Troisgros, Roanne. 2003.

This is a long-standing culinary monument in Roanne, now operated by the son of its originator, and universally positively reviewed. It boasted when we visited the coveted three Michelin rosettes, but quietly.

We drove into town from the North, and followed the signs to Place Gare (the station square).  There we were horrified by a dominating facade of vertical black glass panes with white metal mullions, topped by triangles and pyramids emblematic of the 1970s, all filthy with road and train-station dirt, marked “Troisgros”.  We considered just continuing on our way, but we were curious, a bit tired, and of course starving.

Walking in the front door in the afternoon, we saw ladies behind the desk in black dresses, and bellboys in suits and ties, mixing in the lobby with guests dressed in long dresses, or blue jeans.  The overall effect, including the 30-years-past modern decor, was disorienting. The main public space is hard to describe.  Picture Japan, seen through the eyes of a self-indulgent French architect in about 1975, done with the inept workmanship of Latin Europe.  Then imagine it redeemed by a vicious attention to detail and an unfailing relaxed charming dignified demeanor.  Even if you hate the passee-moderne interior design, the gestalt of this place is enough to arrest attention, and it has to be said: pleasing overall.  Luxurious, meaning opulently satisfying to the senses, it really is.  But the sensual satisfaction is not so much in the physical plant, as in how they treat you.

The hotel was beyond our usual price range, but even at $375 Canadian a night (this is 2003 mind…), there was value in the space, including our room, and in satisfying convenience and comfort. I’m not sure that the feeling of having arrived somewhere was intrinsic to the carpets and light fixtures, but you know you’re not in the Holiday Inn when somebody is pretty much always there to make sure that you’re happy. A great hotel, as Bill Bryson says: where you know your needs will be promptly and completely met.  And they were.

Short, bearded intense Michel Troisgros was ubiquitous but unobtrusive, charming the guests, and also a presence in the kitchen, which was fully visible from the garden through a giant picture window.  The lady at the front desk was gorgeous, solicitous and reassuring. She complemented my French, bless her heart.  She left her post at the desk as though we were the only guests in the place, personally took us to our room, and brought a little black lacquered wooden boat of baked items, delicious (and instantly gone).  The bellboy, a 40-year old character in a suit, joked about ice hockey.  We got a menu and wine list to take upstairs and pore over as we started to think over the big dinner we were looking forward to that evening.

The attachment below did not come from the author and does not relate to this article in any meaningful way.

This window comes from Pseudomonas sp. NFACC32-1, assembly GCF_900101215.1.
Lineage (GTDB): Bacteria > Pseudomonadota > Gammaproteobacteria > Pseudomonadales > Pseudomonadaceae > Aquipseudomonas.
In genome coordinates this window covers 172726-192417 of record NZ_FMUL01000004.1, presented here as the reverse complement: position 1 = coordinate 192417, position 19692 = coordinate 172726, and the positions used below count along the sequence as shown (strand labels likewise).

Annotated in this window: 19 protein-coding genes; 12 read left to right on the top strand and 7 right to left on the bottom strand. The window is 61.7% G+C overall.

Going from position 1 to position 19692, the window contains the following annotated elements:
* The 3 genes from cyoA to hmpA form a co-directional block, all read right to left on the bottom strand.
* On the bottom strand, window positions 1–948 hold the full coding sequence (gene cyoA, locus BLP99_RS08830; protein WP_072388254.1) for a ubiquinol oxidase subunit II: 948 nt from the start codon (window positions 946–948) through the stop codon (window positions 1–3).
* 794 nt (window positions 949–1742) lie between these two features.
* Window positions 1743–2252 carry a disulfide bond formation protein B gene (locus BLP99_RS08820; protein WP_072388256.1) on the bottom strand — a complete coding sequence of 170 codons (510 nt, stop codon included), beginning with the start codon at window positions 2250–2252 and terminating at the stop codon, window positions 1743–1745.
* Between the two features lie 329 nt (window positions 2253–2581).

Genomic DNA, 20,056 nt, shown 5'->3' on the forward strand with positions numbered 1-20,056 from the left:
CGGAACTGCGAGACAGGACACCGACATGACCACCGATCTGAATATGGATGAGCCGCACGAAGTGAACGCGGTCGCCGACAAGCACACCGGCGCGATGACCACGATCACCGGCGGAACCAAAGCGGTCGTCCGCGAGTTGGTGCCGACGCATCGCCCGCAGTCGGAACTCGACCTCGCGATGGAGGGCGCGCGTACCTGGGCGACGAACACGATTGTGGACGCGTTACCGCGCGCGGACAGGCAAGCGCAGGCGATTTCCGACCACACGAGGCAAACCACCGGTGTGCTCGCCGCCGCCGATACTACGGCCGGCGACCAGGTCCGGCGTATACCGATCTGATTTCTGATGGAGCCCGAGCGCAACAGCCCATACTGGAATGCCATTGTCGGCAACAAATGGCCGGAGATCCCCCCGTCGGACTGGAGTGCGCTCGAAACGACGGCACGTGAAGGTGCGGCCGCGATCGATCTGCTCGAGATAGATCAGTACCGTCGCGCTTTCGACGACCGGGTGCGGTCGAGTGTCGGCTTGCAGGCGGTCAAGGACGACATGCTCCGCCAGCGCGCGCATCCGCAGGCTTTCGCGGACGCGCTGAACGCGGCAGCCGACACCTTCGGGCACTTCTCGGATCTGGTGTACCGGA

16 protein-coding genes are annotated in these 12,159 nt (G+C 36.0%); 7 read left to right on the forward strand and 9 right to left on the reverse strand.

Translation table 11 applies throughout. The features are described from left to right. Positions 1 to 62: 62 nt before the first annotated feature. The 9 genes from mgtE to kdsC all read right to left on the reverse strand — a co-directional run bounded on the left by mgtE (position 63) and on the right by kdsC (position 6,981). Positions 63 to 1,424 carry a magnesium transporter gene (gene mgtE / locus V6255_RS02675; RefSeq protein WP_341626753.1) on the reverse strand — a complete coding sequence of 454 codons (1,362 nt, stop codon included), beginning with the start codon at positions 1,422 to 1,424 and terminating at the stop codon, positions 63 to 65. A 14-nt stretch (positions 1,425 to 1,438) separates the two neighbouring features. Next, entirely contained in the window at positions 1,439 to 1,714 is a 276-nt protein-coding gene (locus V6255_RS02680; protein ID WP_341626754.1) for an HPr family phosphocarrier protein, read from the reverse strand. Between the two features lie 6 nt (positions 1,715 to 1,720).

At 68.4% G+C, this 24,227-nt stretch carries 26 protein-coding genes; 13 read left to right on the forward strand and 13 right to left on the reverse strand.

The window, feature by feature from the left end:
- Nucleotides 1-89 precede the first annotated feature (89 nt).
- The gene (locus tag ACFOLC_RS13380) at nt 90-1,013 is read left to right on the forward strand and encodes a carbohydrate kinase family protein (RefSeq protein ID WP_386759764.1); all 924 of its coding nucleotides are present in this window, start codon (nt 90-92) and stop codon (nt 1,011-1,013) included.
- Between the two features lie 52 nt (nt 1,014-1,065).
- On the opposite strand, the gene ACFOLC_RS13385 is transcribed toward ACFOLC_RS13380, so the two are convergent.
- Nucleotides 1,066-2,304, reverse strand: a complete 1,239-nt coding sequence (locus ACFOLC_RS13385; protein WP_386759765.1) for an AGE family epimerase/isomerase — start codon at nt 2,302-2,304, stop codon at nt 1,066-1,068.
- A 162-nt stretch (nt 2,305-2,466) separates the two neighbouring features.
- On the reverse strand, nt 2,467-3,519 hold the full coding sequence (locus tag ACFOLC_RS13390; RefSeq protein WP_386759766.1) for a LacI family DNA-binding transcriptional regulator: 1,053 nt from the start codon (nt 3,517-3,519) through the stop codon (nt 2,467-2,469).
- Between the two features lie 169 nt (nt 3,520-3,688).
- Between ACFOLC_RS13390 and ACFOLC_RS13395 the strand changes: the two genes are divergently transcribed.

Well.  The wine list was an adequately satisfying Who’s Who, with vintages of the big Bordeaux names back to the ’70s (and Chateau D’Yquem back to the 30s), and lots of good producers of Burgundy from the 1980s and 1990s, at fair prices by North American restaurant standards.  A good bottle cost $130 Canadian and up, make no mistake.  The cheapest wine was $24, most categories dipped to about $45.  Dinner also looked expensive.  The fixed menu was about $225 (each); some of the a la carte items looked like dinner for far more than that.  We could see that with wine to do justice to the food we’d be well up close to $700 heading back to our room.  But the food descriptions were exquisitely intriguing. In for a penny…

I wandered around the building and grounds while Robin took her beauty nap, and I stood an amazed few minutes in the fragrant garden watching about 25 fast-moving people in whites going through preparation in the kitchen, via an immense picture pane of glass, rendering the whole thing perfectly soundless.  A culinary New York Philharmonic on silent film.

Our hotel room was restful, big, and quite beautiful.  Although 1970s modern (not our choice of interior) nothing clashed, and everything worked for comfort and convenience.  The bathtub was a modern shape, but immense, and the hot water supply filled it fast.  The windows let onto the pretty courtyard where I had watched the kitchen. We dressed dark like a couple of diplomats, and hit the button on the tiny steel elevator at 8:30, set for some gustatory fireworks.

The dining room was quiet and perfectly lit, with plenty of room for waiters to pass among tables.  Couples were seated against the walls at 90 degrees at round tables, everyone with a view of the room.  Blonde wood, smoky green silk on the walls, and earth-toned trim, with vases and display cases sharp, modern, and subdued.  Waiters, sommeliers, busboys, and chefs were everywhere; always quiet, always friendly, instantly helpful, never interrupting.  And mature: everyone was a seasoned career pro.  Although we were pretty keyed up, we found this kind of quiet attention instantly relaxing and easy to get used to.

We had chosen a white and a red burgundy (lucky to find two wines we had tried before from our own basement in Vancouver): Lafon Clos de la Barre 1992 and Domaine Lejeune Pommard Rugiens 1990.  The white was acidic and empyromatically perfumed; the red was a monster of strawberry, backed by flowers, meats, and wood, and lots of tannic balance washing down dinner.